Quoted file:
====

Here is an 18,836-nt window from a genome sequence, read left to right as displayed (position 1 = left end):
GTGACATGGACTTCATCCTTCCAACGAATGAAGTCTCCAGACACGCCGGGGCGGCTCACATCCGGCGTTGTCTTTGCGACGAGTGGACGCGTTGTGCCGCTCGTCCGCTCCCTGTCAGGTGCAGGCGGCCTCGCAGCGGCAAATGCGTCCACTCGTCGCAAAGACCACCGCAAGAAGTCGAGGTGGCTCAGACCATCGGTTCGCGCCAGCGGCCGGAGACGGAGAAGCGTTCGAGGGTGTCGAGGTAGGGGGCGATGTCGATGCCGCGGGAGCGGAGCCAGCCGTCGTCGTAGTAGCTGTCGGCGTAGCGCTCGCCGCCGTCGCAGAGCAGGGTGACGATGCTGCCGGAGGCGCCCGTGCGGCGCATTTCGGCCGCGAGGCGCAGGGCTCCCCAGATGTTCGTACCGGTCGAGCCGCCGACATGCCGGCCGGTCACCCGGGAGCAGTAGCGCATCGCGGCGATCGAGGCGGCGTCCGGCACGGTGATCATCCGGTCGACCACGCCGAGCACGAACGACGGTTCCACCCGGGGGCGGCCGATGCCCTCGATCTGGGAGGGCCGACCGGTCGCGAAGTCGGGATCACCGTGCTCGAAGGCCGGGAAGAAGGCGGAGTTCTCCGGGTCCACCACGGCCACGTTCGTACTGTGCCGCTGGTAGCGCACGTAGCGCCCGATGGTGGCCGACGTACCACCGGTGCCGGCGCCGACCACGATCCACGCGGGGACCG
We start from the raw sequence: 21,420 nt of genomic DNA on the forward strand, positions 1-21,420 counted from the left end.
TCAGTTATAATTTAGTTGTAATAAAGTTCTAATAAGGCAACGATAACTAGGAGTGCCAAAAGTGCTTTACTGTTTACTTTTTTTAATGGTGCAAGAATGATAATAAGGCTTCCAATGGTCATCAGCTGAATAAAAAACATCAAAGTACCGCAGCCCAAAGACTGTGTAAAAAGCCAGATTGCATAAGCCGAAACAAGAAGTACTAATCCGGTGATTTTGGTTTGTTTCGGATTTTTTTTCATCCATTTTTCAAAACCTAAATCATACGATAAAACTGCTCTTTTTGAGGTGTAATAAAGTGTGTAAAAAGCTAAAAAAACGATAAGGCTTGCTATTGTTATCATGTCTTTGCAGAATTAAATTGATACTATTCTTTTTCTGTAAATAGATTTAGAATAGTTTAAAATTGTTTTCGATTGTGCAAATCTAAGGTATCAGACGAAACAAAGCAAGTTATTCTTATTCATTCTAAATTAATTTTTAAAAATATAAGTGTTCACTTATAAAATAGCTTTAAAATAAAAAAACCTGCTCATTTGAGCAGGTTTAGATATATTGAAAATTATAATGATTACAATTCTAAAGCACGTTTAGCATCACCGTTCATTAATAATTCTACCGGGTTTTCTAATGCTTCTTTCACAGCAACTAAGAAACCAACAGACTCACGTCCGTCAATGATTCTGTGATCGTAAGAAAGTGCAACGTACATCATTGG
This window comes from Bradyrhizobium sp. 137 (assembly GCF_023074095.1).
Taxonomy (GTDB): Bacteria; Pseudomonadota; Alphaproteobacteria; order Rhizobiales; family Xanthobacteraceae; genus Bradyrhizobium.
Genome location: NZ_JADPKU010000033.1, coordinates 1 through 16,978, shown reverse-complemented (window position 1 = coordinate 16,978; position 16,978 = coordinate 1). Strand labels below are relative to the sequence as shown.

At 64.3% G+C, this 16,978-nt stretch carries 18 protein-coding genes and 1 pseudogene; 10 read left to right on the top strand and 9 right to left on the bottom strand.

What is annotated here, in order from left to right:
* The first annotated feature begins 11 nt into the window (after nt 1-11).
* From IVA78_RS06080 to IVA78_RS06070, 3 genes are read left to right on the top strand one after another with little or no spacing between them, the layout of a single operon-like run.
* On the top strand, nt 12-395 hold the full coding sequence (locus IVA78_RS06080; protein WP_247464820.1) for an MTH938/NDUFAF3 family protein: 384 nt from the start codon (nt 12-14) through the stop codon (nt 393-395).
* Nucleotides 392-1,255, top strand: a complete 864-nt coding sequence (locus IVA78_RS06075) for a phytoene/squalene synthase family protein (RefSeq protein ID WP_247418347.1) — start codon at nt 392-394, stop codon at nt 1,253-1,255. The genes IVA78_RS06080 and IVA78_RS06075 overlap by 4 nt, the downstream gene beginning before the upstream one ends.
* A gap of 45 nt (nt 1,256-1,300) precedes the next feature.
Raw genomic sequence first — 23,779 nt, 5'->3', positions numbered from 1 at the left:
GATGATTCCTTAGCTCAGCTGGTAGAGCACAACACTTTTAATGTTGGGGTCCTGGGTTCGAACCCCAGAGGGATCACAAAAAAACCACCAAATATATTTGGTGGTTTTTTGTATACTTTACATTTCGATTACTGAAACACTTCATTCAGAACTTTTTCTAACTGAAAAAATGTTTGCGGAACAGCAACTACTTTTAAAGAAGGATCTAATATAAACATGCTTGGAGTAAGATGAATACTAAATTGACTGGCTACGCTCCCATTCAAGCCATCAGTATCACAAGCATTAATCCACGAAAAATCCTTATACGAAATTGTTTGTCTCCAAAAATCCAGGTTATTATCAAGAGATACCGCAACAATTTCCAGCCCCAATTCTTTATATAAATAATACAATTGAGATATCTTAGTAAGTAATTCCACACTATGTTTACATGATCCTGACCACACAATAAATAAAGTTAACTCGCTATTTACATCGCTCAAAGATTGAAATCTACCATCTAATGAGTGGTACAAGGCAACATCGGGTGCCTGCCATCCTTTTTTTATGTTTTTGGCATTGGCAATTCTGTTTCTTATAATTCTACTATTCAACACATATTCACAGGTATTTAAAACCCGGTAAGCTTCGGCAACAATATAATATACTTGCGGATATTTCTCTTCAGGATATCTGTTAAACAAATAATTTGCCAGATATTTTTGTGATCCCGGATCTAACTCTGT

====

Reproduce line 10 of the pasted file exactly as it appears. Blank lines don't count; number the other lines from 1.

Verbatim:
* The first annotated feature begins 11 nt into the window (after nt 1-11).